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SGT. JOHN BEN VALDEZ
Born on Feb. 8, 1948
From ROCKY FORD, COLORADO
Casualty was on Aug. 13, 1969
in QUANG NAM, SOUTH VIETNAM

Panel 19W - - Line 35

Sgt. John Ben Valdez served with the 3rd Battalion, 5th Marines, India Company. His name stands proudly on the India 3/5 Wall of Honor alongside the Marines he fought and died with. Semper fi, Brother Marine.

Don't Go Walking in the Park

John Valdez was my platoon Sgt. in Vietnam in '69. And a braver man has never walked the face of the earth. You were on your second tour, and you really knew your job. You brought us through many battles untouched and unharmed. Your platoon was the best in the company. When a job had to be done, they always called on us. But they never told us just what we were up against that day. The day you were killed, when we were walking in the park.

Only that we were to assist 1/7. Little did we know that when we got on line to search and clear, that we were being put directly in line with the heart of the 90th NVA Regiment. The battle lasted seven hours, and five Marines were KIA and thirty three were wounded. 1/7's Battalion commander was also with us when he was KIA. We killed 255 NVA soldiers that day, and broke their hold on the area.

I don't know why the good Lord chose you instead of me that day. I guess he needed a tough Marine Sgt. to guard the streets of gold. But I really miss you Sarge, and I'll never forget you or that day. I carry you in my heart each and every day. And as long as I live, you will live too. And I will never let this country, the country that you loved, forget the price you paid, brother. And I will never stop telling your story, the story of a brave, courageous Marine warrior, who was not afraid to go walking in the park. I will see you again someday. So until then, may you rest in peace.

Semper Fi, Brother Marine
Sgt. Jimmie L. Christy
India Co. 3/5
RVN 1969


Comrade-in-Arms

Val was a verifiable hero. While his middle name is Ben, I would have thought the initial "B" stood for Bravery. He died trying to help my pinned down gun team. He lived his life enthusiastically and often at odds with society. He died a noble man, a man of legendary proportions.

 If he had returned to the "World" the depth of his character would  have been recognized by a superficial society. The intensity of his regard for the lives of others and his willingness to sacrifice would have been lost on a society that places values on conformity versus character. I miss him terribly. Richard Williams

The President of the United States takes pride in presenting the SILVER STAR MEDAL posthumously to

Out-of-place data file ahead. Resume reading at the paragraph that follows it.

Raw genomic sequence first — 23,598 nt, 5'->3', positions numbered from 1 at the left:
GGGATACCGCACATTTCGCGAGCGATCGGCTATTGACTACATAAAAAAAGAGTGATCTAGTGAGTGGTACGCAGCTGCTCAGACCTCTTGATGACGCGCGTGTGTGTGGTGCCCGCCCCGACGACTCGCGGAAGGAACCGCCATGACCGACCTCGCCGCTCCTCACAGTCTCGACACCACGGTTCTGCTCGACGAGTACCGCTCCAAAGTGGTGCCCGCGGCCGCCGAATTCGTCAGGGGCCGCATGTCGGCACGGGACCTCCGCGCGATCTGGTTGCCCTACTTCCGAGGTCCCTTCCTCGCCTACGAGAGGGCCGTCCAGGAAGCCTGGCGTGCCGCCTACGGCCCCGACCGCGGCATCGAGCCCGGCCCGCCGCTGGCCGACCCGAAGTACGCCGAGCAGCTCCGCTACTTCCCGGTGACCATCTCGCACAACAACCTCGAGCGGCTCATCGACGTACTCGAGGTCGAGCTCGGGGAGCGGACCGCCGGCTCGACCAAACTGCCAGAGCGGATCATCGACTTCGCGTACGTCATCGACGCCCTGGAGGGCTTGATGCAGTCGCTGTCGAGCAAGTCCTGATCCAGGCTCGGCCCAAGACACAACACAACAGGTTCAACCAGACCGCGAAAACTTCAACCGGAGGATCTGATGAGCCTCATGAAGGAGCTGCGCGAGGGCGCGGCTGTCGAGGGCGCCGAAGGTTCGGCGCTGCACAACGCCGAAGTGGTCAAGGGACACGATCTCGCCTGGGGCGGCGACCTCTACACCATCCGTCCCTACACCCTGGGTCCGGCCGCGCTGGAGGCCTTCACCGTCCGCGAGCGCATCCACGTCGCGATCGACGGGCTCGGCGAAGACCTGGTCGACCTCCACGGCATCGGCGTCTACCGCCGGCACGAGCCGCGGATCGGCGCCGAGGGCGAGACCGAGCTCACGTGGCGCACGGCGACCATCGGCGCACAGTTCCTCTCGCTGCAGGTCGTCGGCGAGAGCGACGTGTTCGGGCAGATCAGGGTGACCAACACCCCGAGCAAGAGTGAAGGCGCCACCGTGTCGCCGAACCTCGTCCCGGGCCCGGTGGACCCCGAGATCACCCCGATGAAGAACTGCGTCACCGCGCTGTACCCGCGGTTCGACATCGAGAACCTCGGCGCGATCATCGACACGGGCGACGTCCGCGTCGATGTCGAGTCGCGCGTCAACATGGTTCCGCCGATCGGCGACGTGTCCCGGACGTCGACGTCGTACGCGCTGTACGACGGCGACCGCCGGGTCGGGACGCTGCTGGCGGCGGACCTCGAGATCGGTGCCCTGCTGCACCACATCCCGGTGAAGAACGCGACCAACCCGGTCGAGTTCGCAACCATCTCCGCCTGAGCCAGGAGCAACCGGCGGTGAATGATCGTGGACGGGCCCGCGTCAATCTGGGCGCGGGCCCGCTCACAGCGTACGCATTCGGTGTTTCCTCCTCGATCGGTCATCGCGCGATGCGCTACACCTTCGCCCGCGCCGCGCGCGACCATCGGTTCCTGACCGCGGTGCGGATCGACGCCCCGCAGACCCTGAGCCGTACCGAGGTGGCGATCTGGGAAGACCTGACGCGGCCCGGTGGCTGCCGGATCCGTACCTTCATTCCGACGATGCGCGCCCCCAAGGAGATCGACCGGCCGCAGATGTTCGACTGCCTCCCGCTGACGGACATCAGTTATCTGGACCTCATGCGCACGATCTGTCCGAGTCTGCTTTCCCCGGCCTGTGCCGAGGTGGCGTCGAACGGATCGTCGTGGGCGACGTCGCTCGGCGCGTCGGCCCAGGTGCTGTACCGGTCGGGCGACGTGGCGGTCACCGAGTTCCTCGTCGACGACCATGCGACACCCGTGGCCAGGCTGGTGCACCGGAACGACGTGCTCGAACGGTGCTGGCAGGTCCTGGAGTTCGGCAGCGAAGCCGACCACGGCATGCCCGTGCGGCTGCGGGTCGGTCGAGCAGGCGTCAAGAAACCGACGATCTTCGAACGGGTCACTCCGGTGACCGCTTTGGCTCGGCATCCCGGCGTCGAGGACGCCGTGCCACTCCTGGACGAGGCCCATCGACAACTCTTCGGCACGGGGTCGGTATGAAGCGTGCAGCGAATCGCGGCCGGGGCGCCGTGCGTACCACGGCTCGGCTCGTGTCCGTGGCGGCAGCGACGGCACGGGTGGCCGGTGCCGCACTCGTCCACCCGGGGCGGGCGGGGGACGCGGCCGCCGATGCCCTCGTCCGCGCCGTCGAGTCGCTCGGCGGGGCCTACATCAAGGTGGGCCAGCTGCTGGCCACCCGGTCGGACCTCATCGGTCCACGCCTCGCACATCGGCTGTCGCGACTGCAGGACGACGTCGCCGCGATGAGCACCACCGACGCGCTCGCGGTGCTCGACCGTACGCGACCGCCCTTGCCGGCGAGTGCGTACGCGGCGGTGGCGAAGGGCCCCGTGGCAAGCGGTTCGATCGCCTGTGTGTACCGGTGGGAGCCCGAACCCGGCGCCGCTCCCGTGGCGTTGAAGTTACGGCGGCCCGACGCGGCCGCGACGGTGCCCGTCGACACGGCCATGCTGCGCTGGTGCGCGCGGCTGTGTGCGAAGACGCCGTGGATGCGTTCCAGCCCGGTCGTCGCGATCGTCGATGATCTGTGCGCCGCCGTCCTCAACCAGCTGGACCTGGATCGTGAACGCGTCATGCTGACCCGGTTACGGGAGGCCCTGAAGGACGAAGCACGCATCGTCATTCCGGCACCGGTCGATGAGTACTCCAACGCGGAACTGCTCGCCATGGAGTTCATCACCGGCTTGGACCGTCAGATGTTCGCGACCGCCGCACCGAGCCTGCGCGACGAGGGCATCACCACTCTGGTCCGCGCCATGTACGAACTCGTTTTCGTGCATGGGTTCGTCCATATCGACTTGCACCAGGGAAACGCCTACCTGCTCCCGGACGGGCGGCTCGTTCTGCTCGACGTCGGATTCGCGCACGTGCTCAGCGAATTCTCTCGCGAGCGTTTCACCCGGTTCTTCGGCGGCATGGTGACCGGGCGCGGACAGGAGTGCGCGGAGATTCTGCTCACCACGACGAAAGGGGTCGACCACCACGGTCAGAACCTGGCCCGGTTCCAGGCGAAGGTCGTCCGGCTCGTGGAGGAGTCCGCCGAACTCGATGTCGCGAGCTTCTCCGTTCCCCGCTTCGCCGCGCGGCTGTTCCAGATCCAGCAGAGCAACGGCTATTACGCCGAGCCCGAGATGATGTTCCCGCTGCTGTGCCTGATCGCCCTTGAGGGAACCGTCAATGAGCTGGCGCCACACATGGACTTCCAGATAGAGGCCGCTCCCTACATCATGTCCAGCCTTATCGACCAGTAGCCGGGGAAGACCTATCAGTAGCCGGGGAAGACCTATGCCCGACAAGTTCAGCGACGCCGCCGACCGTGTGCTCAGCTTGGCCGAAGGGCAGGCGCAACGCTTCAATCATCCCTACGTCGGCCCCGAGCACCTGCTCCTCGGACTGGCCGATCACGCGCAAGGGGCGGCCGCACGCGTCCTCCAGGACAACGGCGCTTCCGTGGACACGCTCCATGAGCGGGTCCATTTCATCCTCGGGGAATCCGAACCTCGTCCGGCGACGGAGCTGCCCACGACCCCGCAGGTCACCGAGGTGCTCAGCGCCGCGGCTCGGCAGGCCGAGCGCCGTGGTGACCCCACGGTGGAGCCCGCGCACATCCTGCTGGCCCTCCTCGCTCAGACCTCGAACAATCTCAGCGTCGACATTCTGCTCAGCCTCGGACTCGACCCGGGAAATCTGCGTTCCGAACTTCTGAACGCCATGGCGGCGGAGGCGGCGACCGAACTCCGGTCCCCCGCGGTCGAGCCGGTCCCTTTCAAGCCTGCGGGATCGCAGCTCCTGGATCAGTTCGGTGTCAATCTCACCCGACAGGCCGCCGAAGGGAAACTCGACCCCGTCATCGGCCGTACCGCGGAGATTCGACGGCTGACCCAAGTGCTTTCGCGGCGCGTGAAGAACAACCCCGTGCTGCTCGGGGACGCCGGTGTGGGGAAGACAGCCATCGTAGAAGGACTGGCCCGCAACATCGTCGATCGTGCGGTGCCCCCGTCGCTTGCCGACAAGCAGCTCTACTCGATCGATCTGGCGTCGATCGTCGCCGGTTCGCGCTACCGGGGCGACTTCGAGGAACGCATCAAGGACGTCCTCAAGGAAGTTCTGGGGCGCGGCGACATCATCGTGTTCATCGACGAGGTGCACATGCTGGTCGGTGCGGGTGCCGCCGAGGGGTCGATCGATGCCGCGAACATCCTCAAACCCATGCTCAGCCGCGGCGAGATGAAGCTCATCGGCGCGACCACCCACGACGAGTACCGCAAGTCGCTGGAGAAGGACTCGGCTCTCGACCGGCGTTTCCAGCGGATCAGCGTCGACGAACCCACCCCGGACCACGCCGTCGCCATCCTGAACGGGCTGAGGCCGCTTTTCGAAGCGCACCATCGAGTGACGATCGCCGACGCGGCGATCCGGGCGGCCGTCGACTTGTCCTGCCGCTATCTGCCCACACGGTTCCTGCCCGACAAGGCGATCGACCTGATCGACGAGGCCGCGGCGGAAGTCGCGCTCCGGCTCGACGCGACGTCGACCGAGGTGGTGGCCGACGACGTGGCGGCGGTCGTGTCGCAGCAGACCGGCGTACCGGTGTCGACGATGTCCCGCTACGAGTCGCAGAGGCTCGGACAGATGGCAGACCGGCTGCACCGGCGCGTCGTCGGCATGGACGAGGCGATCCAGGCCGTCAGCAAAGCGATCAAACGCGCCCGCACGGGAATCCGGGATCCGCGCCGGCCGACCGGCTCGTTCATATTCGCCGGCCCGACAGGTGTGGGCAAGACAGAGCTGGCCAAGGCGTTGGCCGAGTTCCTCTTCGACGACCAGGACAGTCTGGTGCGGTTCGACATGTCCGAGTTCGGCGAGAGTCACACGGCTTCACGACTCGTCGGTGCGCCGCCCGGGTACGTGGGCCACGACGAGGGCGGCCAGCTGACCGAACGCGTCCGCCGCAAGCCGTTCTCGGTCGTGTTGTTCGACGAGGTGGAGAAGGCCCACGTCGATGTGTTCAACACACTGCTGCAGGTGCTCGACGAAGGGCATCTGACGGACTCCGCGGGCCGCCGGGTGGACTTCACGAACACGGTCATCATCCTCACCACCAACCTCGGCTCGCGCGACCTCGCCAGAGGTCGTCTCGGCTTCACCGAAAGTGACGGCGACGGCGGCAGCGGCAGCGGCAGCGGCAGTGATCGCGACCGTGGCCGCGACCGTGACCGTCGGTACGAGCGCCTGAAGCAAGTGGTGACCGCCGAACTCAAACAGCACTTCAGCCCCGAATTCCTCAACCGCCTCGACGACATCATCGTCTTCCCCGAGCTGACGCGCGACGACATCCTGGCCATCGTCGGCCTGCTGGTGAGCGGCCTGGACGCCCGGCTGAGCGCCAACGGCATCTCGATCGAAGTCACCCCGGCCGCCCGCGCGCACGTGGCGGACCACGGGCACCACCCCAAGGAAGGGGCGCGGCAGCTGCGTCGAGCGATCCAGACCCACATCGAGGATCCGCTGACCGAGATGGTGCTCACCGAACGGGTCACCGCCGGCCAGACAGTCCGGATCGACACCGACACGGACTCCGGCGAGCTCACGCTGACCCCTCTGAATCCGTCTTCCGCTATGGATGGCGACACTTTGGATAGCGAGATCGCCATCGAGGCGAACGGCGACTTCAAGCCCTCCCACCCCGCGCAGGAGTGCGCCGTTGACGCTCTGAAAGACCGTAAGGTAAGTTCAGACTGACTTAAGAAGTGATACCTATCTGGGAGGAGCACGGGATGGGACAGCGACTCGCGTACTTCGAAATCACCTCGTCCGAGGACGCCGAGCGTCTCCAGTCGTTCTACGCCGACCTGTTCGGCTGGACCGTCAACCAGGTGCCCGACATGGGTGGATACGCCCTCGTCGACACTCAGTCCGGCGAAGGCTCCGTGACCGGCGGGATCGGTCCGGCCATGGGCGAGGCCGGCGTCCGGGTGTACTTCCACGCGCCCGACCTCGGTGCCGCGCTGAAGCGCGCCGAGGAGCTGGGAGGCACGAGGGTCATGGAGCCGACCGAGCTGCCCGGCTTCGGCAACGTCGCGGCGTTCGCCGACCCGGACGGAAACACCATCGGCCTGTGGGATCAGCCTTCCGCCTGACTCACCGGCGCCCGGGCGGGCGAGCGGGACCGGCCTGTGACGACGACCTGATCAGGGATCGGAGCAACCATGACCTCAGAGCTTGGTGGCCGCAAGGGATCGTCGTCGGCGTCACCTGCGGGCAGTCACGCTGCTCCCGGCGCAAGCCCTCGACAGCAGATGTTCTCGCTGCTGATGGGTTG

SERGEANT JOHN B. VALDEZ

UNITED STATES MARINE CORPS

For service as set forth in the following

CITATION:

For conspicuous gallantry and intrepidity in action while serving with Company I, Third Battalion, Fifth Marines, First Marine Division in connection with combat operations against the enemy in the Republic of Vietnam. On 19 June 1969, Company I was conducting a search and destroy operation eight miles east of An Hoa. When the point man discovered and enemy base camp, the enemy immediately opened fire with a machine gun and wounded him.

Quickly moving to a position fifty feet from the casualty, Sergeant Valdez threw several smoke grenades to screen his actions and advanced through the intense enemy fire to the wounded manís side. Placing his comrade on his shoulder, he then carried him to a relatively safe area where medical assistance could be provided. Although wounded twice during this selfless mission, he ignored the pain of his injuries as he aided the platoon commander in leading the unit through dense jungle and precipitous terrain to envelop the hostile position.

When the platoon successfully maneuvered into position behind the enemy, Sergeant Valdez, although in intense pain, joined an assault through the enemy position which resulted in three North Vietnamese soldiers killed and the capture of several weapons, including two submachine guns.

By his courage, aggressive fighting spirit and steadfast devotion to duty at great personal risk, Sergeant Valdez inspired all who observed him and upheld the highest traditions of the Marine Corps and the United States Naval Service.

For the President,

L. F. CHAPMAN, JR.

COMMANDANT OF THE MARINE CORPS

Also Killed In Action 13 August 1969

LCpl. James "Spanky" Norris
India 3/5

Pfc. James William Davis
India 3/5

Cpl. James William Castor
India 3/5



 

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